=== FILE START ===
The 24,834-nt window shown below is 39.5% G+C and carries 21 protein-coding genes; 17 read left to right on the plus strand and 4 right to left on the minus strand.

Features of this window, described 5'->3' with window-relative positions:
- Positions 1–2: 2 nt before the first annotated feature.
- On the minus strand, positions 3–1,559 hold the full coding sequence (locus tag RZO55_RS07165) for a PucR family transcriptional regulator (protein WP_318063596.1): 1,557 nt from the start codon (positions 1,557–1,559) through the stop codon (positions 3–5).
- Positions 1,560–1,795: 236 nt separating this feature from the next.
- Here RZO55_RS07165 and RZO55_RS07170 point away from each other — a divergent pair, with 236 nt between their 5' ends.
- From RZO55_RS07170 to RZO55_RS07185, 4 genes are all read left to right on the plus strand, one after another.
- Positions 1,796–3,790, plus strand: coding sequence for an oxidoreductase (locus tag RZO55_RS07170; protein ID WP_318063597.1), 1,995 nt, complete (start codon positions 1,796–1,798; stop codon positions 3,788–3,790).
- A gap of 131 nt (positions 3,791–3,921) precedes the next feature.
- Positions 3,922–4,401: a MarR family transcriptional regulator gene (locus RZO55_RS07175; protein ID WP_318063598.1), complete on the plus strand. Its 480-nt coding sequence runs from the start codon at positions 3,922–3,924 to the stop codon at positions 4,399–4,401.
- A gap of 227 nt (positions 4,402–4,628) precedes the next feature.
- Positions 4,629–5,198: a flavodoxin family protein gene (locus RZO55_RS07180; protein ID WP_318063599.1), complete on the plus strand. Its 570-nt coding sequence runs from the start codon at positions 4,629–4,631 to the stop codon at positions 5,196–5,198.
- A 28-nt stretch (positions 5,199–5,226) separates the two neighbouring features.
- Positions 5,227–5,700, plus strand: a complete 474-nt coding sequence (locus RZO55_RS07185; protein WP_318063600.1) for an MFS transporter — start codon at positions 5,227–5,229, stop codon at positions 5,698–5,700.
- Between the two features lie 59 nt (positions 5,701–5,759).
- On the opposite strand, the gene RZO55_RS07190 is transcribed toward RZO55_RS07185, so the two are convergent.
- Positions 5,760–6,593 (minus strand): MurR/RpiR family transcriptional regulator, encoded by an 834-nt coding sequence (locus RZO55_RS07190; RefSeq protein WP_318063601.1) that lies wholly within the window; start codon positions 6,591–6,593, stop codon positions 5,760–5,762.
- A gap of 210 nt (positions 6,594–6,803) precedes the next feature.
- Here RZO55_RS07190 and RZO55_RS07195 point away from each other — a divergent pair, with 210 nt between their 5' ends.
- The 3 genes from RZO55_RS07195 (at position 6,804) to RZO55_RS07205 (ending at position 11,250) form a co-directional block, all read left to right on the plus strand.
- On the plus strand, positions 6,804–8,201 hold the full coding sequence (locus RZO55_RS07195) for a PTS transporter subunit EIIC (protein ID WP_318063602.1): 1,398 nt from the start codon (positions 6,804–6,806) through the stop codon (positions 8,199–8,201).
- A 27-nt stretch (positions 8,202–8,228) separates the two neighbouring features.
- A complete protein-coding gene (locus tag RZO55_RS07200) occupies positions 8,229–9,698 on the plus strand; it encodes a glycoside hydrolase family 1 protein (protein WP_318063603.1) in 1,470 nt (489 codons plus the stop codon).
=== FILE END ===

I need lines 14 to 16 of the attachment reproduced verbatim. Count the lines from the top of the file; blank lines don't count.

- Positions 5,227–5,700, plus strand: a complete 474-nt coding sequence (locus RZO55_RS07185; protein WP_318063600.1) for an MFS transporter — start codon at positions 5,227–5,229, stop codon at positions 5,698–5,700.
- Between the two features lie 59 nt (positions 5,701–5,759).
- On the opposite strand, the gene RZO55_RS07190 is transcribed toward RZO55_RS07185, so the two are convergent.